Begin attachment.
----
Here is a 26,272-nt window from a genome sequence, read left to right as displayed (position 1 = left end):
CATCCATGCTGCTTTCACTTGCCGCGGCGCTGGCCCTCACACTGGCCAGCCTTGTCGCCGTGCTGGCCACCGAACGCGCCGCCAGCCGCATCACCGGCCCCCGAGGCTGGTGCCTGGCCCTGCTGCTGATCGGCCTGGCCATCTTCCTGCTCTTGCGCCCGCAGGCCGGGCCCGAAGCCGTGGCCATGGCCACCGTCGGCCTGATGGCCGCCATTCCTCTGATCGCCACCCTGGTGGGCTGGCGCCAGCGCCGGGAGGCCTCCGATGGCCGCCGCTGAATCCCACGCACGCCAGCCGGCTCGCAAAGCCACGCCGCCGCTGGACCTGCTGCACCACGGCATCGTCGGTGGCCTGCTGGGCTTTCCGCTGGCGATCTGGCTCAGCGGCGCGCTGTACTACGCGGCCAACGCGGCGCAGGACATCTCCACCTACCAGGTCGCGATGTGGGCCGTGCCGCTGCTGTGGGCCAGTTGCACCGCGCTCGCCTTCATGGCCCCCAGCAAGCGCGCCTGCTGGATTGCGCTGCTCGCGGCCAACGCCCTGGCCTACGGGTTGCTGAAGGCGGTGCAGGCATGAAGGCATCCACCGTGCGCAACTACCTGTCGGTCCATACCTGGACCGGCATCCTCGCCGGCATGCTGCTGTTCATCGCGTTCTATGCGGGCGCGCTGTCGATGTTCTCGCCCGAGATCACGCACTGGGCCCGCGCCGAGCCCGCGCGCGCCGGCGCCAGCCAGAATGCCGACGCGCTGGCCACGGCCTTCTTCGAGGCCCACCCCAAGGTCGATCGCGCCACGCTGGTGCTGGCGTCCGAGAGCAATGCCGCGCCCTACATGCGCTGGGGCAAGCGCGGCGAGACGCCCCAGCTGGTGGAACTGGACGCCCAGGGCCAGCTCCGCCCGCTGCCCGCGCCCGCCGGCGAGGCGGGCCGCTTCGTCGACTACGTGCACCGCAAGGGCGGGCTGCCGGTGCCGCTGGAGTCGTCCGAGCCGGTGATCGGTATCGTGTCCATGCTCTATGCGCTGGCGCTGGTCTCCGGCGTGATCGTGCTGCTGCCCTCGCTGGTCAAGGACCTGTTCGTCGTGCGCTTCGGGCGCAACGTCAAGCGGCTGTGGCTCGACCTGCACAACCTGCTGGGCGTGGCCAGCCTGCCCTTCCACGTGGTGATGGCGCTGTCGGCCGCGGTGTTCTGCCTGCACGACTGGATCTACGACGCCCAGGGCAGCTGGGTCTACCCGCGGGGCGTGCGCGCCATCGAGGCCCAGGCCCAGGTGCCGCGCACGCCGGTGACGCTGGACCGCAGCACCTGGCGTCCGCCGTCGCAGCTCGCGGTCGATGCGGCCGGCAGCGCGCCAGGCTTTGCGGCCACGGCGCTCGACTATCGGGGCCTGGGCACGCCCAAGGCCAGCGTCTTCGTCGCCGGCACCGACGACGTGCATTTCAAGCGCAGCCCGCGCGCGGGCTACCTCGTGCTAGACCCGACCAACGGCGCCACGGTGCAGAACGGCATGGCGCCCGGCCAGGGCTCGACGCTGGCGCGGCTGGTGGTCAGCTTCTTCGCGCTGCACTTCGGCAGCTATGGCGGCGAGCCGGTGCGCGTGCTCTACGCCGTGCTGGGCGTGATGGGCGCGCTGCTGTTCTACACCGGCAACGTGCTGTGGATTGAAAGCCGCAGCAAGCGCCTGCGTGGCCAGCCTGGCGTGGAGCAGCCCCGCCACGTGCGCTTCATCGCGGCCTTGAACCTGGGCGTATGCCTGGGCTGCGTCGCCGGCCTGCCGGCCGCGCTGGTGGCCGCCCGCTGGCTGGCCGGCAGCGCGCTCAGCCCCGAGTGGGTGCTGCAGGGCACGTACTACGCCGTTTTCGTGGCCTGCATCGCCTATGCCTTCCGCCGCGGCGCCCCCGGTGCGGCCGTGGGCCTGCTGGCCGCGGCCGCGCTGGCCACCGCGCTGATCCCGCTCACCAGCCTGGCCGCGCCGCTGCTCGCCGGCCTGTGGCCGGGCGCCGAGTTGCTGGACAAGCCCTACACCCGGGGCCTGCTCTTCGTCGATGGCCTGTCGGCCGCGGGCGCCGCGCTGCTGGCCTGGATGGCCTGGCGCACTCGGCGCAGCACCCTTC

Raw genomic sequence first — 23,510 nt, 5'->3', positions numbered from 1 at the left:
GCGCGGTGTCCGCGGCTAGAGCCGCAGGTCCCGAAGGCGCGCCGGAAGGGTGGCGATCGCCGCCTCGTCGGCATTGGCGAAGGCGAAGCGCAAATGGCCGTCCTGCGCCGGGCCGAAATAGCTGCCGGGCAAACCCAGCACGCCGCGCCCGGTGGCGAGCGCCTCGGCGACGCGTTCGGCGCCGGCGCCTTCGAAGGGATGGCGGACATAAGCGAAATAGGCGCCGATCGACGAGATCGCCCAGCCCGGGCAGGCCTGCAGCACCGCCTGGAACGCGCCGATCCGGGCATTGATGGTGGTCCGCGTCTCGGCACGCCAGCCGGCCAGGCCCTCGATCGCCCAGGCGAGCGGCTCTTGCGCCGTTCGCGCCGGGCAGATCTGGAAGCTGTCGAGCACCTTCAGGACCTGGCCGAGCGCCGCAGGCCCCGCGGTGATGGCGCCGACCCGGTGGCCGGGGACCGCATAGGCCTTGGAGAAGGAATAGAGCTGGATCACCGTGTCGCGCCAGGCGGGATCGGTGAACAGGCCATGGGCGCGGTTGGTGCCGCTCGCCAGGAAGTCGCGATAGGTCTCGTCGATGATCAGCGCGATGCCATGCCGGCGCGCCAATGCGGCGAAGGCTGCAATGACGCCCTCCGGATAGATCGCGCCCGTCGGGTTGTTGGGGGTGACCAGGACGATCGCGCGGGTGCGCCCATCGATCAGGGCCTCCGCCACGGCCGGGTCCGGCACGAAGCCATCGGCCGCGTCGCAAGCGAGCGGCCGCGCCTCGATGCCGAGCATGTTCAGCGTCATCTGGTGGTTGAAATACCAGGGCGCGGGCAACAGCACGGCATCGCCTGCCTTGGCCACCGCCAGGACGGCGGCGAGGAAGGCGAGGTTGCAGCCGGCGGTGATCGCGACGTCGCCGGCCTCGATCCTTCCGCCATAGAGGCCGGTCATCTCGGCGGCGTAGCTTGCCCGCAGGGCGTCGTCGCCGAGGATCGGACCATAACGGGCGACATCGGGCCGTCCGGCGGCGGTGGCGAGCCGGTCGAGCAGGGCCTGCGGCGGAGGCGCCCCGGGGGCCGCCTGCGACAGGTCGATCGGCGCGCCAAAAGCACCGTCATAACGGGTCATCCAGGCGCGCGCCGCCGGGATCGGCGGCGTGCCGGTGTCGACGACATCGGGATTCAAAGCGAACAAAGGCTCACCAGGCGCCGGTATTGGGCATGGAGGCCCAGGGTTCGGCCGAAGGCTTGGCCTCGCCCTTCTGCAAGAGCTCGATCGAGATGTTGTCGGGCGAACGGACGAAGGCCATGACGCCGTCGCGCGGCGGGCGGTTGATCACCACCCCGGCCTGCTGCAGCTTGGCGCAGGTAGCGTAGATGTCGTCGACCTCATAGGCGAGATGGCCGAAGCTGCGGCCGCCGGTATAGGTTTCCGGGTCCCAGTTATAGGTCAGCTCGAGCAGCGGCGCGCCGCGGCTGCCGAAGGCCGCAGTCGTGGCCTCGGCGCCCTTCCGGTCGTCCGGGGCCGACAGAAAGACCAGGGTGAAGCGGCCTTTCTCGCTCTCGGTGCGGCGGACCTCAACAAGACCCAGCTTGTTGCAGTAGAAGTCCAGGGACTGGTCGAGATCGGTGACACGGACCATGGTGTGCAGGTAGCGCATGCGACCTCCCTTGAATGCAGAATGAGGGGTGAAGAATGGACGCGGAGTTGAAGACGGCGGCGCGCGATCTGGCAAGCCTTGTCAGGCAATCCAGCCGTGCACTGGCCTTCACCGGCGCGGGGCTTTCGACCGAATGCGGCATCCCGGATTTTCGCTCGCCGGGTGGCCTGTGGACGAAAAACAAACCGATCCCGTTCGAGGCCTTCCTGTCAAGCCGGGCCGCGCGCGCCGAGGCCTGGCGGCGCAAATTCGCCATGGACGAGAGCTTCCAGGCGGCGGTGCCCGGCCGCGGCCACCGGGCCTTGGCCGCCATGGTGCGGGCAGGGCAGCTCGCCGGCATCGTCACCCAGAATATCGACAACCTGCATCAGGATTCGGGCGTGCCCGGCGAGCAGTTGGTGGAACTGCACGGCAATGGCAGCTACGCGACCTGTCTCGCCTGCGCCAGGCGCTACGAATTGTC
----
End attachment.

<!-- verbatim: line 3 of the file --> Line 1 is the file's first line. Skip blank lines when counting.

Raw genomic sequence first — 23,510 nt, 5'->3', positions numbered from 1 at the left: